|Index||5 reviews in total|
For a TV movie, this was pretty good. Though I don't have any
experience with these kinds of situations, it seemed realistic. It was
also very intense and pretty creepy at times. I actually felt myself
becoming frightened for the different characters from time to time.
I also learned quite a bit from this movie. I don't think I'll easily forget the signs that one is in an abusive relationship, or what to do if I suspect someone else is in one. I definitely hope I never make the same mistake that Lizzie did, though, and I hope a lot of people won't, after they see this.
All in all, the acting, writing, and directing were all above average for this movie, and I would recommend it.
*** This review may contain spoilers ***
Jane Kaczmarek does a fine acting job as the deeply troubled mother of
a teenager who has fallen in love with a physical abuser. It's
basically the same old story about a guy who saw his mother abused when
he was a child and is continuing his ways.
Kaczmarek is the same mother who finds fault with her niece's involvement as well as the break-up of her sister's marriage troublesome but is unable to recognize what her daughter is experiencing first hand. Both she and her husband are intelligent, thoughtful parents but were unable to see what was really going on until the situation escalated.
Apparently, teenage battering has become a major problem and this film aptly showed it.
This is one excellent movie. The characters have been stretched from
real life people towards easily recognizable stereotypes that create an
emotional tension which invites audience participation (what would you
do?) and which heightens the issues and of teenage infatuation, 'love'
as ownership, being overly agreeable as an unworkable position, and the
traps that girls fall into by caring too much (among others).
The writers were women, so the characterization of the female characters was outstanding, but they clearly don't understand the emotional conflicts experienced by males (who does, actually?), so the male acting was unpotentiated which, if it had been with more emotional beef would have made this a first class movie.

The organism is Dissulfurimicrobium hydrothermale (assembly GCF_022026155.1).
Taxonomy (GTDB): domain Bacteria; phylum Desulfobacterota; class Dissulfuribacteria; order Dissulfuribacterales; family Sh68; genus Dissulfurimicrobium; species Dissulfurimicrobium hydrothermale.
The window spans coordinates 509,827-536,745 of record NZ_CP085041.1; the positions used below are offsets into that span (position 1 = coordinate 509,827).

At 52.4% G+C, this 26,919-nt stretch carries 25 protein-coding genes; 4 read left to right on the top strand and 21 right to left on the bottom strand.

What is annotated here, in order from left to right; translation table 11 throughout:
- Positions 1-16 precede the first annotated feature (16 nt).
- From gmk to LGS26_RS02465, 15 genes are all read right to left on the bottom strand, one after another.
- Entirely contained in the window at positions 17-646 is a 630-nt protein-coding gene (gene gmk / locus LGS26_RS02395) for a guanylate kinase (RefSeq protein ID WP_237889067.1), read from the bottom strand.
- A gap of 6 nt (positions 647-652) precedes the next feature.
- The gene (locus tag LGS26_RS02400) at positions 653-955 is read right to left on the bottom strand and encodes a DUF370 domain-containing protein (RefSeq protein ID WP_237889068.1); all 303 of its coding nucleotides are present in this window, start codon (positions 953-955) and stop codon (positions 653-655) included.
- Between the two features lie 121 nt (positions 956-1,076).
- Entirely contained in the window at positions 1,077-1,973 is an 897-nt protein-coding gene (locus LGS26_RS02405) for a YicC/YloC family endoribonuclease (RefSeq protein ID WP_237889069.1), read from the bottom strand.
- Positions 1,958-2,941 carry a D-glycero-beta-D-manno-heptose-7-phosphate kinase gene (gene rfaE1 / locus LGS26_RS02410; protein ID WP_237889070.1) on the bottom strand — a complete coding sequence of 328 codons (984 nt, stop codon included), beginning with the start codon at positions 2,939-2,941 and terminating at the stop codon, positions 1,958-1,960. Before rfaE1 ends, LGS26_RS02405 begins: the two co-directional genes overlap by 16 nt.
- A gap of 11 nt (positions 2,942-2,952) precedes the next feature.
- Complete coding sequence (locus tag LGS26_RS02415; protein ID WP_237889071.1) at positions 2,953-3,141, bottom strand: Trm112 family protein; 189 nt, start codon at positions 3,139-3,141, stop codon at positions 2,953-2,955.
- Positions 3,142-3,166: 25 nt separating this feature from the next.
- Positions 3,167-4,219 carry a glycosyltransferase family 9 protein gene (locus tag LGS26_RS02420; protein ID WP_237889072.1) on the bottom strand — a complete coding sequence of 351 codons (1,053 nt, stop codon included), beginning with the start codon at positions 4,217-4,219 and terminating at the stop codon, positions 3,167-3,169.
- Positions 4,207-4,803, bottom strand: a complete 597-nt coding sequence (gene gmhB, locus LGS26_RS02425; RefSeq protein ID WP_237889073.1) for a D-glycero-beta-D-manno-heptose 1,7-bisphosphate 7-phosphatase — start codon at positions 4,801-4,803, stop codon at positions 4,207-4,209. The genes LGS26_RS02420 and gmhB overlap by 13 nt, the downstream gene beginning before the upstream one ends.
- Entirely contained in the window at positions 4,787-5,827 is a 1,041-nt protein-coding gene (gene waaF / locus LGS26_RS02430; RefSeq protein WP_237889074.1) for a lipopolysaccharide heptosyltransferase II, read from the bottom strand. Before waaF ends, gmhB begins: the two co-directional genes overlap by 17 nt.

*** This review may contain spoilers ***
When people say this movie was good "for a Lifetime movie" they mean
it. There's a lot of substance to that statement since Lifetime
network's films are so cookie-cutter that everyone comes back for
another piece. But "Reviving Ophelia" was seriously different. The
story focuses not only on the girl being abused (and reluctant to
reject the relationship) but also a second character who has her own
share of troubles, difference being that this one has the clarity to
realize that her cousin needs help.
Rebecca Williams is really, really great as Elizabeth (aka "Ophelia"; Shakespeare reference) because of how real she seems. The kind of viewer I am, I get mad at characters who, say, allow themselves to get abused and STILL stay in the relationship; but Williams's portrayal made sense and made me understand what some women endure.
I don't reread books or re-watch movies but for some reason I DVR'd this flick and watched it again. Definitely watch if you're into a drama w/ a solid plot and believable characters/actors.
I HATED the way that Kelly and her mom were treated by Lizzie and her
mom. It was obvious from the start that Lizzie thought she was better
than her cousin and her mother thought she was better than Kelly's mom.
Several references to this throughout the movie. And through it all,
Kelly was still kind to Lizzie and her mother was still kind of Marie.
Even when Marie said that she must be happy to learn that her daughter
(Lizzie) is even more screwed up than Kelly, Kelly's mom didn't say
anything. Sorry, but you don't treat family like that. The rivalry
between the girls I can understand, but between their mothers? Too much
for my taste.
Also, the actor who played Mark wasn't the best actor.
Other than that, I thought it was a good movie, an important one.
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